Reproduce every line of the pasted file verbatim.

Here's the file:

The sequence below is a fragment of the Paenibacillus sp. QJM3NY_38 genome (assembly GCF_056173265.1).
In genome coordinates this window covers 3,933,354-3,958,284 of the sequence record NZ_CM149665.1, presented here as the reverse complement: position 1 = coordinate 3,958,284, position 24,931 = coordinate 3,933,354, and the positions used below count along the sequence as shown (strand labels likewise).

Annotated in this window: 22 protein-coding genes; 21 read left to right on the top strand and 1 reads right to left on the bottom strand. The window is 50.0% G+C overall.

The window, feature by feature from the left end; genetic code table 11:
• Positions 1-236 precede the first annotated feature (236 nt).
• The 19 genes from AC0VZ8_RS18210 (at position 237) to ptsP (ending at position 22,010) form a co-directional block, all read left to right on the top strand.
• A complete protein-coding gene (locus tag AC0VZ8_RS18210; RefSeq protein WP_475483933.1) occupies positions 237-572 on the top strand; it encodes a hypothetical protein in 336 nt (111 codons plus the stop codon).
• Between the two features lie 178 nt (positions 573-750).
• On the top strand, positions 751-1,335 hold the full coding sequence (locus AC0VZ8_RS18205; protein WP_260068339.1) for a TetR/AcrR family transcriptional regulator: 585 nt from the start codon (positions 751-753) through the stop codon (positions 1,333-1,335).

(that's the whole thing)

The sequence below is a fragment of the Paenibacillus sp. QJM3NY_38 genome (assembly GCF_056173265.1).
In genome coordinates this window covers 3,933,354-3,958,284 of the sequence record NZ_CM149665.1, presented here as the reverse complement: position 1 = coordinate 3,958,284, position 24,931 = coordinate 3,933,354, and the positions used below count along the sequence as shown (strand labels likewise).

Annotated in this window: 22 protein-coding genes; 21 read left to right on the top strand and 1 reads right to left on the bottom strand. The window is 50.0% G+C overall.

The window, feature by feature from the left end; genetic code table 11:
• Positions 1-236 precede the first annotated feature (236 nt).
• The 19 genes from AC0VZ8_RS18210 (at position 237) to ptsP (ending at position 22,010) form a co-directional block, all read left to right on the top strand.
• A complete protein-coding gene (locus tag AC0VZ8_RS18210; RefSeq protein WP_475483933.1) occupies positions 237-572 on the top strand; it encodes a hypothetical protein in 336 nt (111 codons plus the stop codon).
• Between the two features lie 178 nt (positions 573-750).
• On the top strand, positions 751-1,335 hold the full coding sequence (locus AC0VZ8_RS18205; protein WP_260068339.1) for a TetR/AcrR family transcriptional regulator: 585 nt from the start codon (positions 751-753) through the stop codon (positions 1,333-1,335).